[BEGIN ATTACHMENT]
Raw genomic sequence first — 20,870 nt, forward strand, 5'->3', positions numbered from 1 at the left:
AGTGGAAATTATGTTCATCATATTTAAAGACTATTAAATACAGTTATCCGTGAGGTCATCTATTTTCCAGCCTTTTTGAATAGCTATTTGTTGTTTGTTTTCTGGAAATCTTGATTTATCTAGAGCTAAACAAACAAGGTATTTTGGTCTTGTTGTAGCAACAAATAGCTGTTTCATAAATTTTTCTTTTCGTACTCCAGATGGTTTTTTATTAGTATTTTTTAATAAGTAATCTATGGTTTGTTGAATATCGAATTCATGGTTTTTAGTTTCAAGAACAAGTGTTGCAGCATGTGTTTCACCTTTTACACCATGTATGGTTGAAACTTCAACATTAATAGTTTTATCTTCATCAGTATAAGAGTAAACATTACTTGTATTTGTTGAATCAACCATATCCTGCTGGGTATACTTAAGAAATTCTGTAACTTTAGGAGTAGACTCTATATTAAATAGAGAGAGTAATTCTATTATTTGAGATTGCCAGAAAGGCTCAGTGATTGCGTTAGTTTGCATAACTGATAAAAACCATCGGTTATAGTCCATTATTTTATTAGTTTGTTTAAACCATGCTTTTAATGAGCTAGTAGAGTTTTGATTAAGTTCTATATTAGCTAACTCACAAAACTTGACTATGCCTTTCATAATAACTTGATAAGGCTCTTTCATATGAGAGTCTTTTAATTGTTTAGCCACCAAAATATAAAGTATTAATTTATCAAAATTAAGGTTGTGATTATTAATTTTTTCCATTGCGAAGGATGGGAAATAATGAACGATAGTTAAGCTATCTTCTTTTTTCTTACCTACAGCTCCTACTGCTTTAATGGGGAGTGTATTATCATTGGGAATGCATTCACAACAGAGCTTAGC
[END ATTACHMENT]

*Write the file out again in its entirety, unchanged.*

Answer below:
Raw genomic sequence first — 20,870 nt, forward strand, 5'->3', positions numbered from 1 at the left:
AGTGGAAATTATGTTCATCATATTTAAAGACTATTAAATACAGTTATCCGTGAGGTCATCTATTTTCCAGCCTTTTTGAATAGCTATTTGTTGTTTGTTTTCTGGAAATCTTGATTTATCTAGAGCTAAACAAACAAGGTATTTTGGTCTTGTTGTAGCAACAAATAGCTGTTTCATAAATTTTTCTTTTCGTACTCCAGATGGTTTTTTATTAGTATTTTTTAATAAGTAATCTATGGTTTGTTGAATATCGAATTCATGGTTTTTAGTTTCAAGAACAAGTGTTGCAGCATGTGTTTCACCTTTTACACCATGTATGGTTGAAACTTCAACATTAATAGTTTTATCTTCATCAGTATAAGAGTAAACATTACTTGTATTTGTTGAATCAACCATATCCTGCTGGGTATACTTAAGAAATTCTGTAACTTTAGGAGTAGACTCTATATTAAATAGAGAGAGTAATTCTATTATTTGAGATTGCCAGAAAGGCTCAGTGATTGCGTTAGTTTGCATAACTGATAAAAACCATCGGTTATAGTCCATTATTTTATTAGTTTGTTTAAACCATGCTTTTAATGAGCTAGTAGAGTTTTGATTAAGTTCTATATTAGCTAACTCACAAAACTTGACTATGCCTTTCATAATAACTTGATAAGGCTCTTTCATATGAGAGTCTTTTAATTGTTTAGCCACCAAAATATAAAGTATTAATTTATCAAAATTAAGGTTGTGATTATTAATTTTTTCCATTGCGAAGGATGGGAAATAATGAACGATAGTTAAGCTATCTTCTTTTTTCTTACCTACAGCTCCTACTGCTTTAATGGGGAGTGTATTATCATTGGGAATGCATTCACAACAGAGCTTAGC